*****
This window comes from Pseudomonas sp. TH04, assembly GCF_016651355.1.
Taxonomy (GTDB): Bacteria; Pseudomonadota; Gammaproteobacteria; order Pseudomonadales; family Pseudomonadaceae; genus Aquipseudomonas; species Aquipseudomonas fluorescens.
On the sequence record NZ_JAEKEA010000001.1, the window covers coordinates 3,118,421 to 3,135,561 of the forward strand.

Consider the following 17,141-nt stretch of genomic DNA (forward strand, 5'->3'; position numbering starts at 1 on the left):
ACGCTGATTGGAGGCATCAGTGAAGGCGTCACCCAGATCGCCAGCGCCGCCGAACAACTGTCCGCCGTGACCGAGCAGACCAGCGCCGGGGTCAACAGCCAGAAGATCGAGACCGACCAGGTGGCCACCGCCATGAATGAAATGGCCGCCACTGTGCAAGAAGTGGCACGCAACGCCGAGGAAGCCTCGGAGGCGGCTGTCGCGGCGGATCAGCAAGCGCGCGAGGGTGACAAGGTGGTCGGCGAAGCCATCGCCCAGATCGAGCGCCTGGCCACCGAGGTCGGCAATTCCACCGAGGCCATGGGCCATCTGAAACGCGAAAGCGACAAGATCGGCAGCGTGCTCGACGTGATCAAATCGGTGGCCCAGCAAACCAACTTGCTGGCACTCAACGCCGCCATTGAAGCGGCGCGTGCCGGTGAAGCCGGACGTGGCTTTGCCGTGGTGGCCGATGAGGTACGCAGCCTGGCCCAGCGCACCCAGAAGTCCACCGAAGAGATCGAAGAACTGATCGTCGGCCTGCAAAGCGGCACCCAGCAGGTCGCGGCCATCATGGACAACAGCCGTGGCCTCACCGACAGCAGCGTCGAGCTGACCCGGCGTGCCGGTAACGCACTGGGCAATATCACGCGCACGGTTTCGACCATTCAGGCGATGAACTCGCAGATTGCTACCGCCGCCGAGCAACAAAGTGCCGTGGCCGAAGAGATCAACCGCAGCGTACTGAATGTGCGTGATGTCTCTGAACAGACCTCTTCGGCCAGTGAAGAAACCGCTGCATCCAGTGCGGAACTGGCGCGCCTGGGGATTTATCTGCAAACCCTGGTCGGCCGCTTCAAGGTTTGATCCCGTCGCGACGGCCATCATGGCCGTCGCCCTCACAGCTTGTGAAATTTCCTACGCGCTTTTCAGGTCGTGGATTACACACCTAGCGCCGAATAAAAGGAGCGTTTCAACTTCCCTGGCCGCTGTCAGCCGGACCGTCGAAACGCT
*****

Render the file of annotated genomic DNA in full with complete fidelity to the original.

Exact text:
This window comes from Pseudomonas sp. TH04, assembly GCF_016651355.1.
Taxonomy (GTDB): Bacteria; Pseudomonadota; Gammaproteobacteria; order Pseudomonadales; family Pseudomonadaceae; genus Aquipseudomonas; species Aquipseudomonas fluorescens.
On the sequence record NZ_JAEKEA010000001.1, the window covers coordinates 3,118,421 to 3,135,561 of the forward strand.

Consider the following 17,141-nt stretch of genomic DNA (forward strand, 5'->3'; position numbering starts at 1 on the left):
ACGCTGATTGGAGGCATCAGTGAAGGCGTCACCCAGATCGCCAGCGCCGCCGAACAACTGTCCGCCGTGACCGAGCAGACCAGCGCCGGGGTCAACAGCCAGAAGATCGAGACCGACCAGGTGGCCACCGCCATGAATGAAATGGCCGCCACTGTGCAAGAAGTGGCACGCAACGCCGAGGAAGCCTCGGAGGCGGCTGTCGCGGCGGATCAGCAAGCGCGCGAGGGTGACAAGGTGGTCGGCGAAGCCATCGCCCAGATCGAGCGCCTGGCCACCGAGGTCGGCAATTCCACCGAGGCCATGGGCCATCTGAAACGCGAAAGCGACAAGATCGGCAGCGTGCTCGACGTGATCAAATCGGTGGCCCAGCAAACCAACTTGCTGGCACTCAACGCCGCCATTGAAGCGGCGCGTGCCGGTGAAGCCGGACGTGGCTTTGCCGTGGTGGCCGATGAGGTACGCAGCCTGGCCCAGCGCACCCAGAAGTCCACCGAAGAGATCGAAGAACTGATCGTCGGCCTGCAAAGCGGCACCCAGCAGGTCGCGGCCATCATGGACAACAGCCGTGGCCTCACCGACAGCAGCGTCGAGCTGACCCGGCGTGCCGGTAACGCACTGGGCAATATCACGCGCACGGTTTCGACCATTCAGGCGATGAACTCGCAGATTGCTACCGCCGCCGAGCAACAAAGTGCCGTGGCCGAAGAGATCAACCGCAGCGTACTGAATGTGCGTGATGTCTCTGAACAGACCTCTTCGGCCAGTGAAGAAACCGCTGCATCCAGTGCGGAACTGGCGCGCCTGGGGATTTATCTGCAAACCCTGGTCGGCCGCTTCAAGGTTTGATCCCGTCGCGACGGCCATCATGGCCGTCGCCCTCACAGCTTGTGAAATTTCCTACGCGCTTTTCAGGTCGTGGATTACACACCTAGCGCCGAATAAAAGGAGCGTTTCAACTTCCCTGGCCGCTGTCAGCCGGACCGTCGAAACGCT